Vesperale (vĕs pər ah′ lay)
Here’s one of those old school items that used to be commonplace in churches and is now very difficult to find – a situation that we at the St. Martha’s Guild consider a gauntlet thrown down! We must resurrect this lovely tradition! And, as often happens when we encounter something new, we kept forgetting the name of it. After asking Br. Mark, for the third time, “What do you call this thing again?” He said, “Easy, pray Vespers and then go out for some ale.” Well, OK then. That did the trick.
The vesperale is a covering, usually wool felt, that is placed over the altar cloth between Masses to protect it from flaming candle wicks and dust. It indicates that the sanctuary is at rest. These are very practical and necessary. We have a really lovely linen altar cloth in our mending pile right now with a huge and very sad burn hole. The culprit was a chunk of flaming wick that broke off of the long candlelighter and fire bombed the pristine linen below. It was probably a really terrifying moment for the poor acolyte.
And while vesperales do serve a practical purpose, the nuns couldn’t resist embellishing them with embroidery and words; “Sanctus, Sanctus, Sanctus,” “Ecce Agnus Dei,” “O Bone Jesu...”
We made this one for the Polish St. Anne Chapel in Lawton, Michigan.
Occasionally we get an altar, as in the case of the St. Anne Chapel, with a tabernacle that juts out a little. We like to add an embroidered border around that cutout.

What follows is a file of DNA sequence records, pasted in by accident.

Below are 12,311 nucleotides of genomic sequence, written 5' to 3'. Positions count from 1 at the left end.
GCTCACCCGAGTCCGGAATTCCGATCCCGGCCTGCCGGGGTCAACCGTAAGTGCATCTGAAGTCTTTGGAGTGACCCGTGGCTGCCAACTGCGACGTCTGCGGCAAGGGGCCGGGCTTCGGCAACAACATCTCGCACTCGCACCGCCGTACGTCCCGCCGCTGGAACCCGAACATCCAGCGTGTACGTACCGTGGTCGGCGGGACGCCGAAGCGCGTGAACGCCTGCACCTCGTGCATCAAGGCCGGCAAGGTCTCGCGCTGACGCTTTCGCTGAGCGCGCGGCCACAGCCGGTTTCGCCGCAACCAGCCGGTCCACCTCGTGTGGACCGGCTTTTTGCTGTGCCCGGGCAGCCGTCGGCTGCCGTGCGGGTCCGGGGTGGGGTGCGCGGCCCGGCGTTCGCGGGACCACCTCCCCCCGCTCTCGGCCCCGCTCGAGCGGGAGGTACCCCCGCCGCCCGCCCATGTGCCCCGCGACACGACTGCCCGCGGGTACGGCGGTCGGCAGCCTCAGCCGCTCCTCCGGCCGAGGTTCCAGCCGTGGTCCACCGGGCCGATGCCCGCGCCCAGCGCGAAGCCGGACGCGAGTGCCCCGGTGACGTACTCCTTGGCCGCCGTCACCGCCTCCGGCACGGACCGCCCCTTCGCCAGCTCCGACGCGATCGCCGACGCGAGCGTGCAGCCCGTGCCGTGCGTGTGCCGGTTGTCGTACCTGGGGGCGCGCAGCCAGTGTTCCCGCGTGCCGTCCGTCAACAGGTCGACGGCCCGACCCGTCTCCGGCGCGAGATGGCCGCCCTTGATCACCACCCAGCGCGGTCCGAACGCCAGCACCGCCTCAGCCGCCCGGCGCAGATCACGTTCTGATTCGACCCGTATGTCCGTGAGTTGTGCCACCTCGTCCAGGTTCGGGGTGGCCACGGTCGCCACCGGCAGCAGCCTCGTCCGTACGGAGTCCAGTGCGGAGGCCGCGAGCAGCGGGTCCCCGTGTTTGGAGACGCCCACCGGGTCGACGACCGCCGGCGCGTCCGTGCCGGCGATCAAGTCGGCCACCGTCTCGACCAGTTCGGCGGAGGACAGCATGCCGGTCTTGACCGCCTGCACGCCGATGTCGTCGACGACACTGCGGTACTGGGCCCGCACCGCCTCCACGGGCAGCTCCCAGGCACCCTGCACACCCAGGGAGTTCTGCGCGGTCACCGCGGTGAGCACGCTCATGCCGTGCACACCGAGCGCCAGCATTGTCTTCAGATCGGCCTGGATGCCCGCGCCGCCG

Our first vesperale was made for our Springfield parish, St. Katharine Drexel. We thought it would be a perfect project to relaunch our large antique slate frame. The altar is quite long so there was much rolling of felt on both stretcher bars. The project was enormously wonderful with many hands merrily chain stitching away. I think we put in about 180 hours to complete it. We were really sad when it was done which tells you a little about how enjoyable this is.
Then we purchased a Cornely chain stitch machine. What a crazy piece of equipment! It was patented in 1874 when sewing machines were treadle powered. Even under manpower it runs circles around our chain stitching fingers. It’s Paul Bunyan all over again. We have a variable speed Servo motor hooked up to ours, and now we can crank out the embroidery in about 6 hours. Not as fun, maybe, but a little more efficient.
Getting an initial layout for a vesperale is a bit of a rigamarole. The scalloped border has to be sized to fit exactly within the length of the altar plus the overhang. Then it is printed as a repeat pattern piece and traced out on the felt with careful fitting of the corners.
Letters are transferred using the traditional prick and pounce method and then traced with a gel pen. After the chain stitching is finished the scalloped edge is carefully trimmed.
Then our work is done and we hand it off to the acolytes to deal with the management of this long piece of thick wool. When Mass is ready to begin (and the candles have been lit!) the servers fold up the felt from each end of the altar toward the center like a scroll. Then it is removed to the sacristy for the duration of the Mass. The servers bring it back to the altar before extinguishing the candles after Mass. A small cross is embroidered on the back edge at the middle to help the servers place it in the correct position, centering it on the tabernacle before it is unfolded.
Here’s our current favorite vesperale, a custom design to fit the beautiful alabastar altar outside the sacristy.
We designed the scallop using fretwork in the carved wood altarpiece hanging on the wall above the altar. The fleur de lis points just tip over the beveled edge to create a nice border on the top.
So, yeah, put a vesperale on your altar. The servers like to play with them, and the sewing ladies, will be less terrified about the flaming missiles raining down on their finely stitched linens.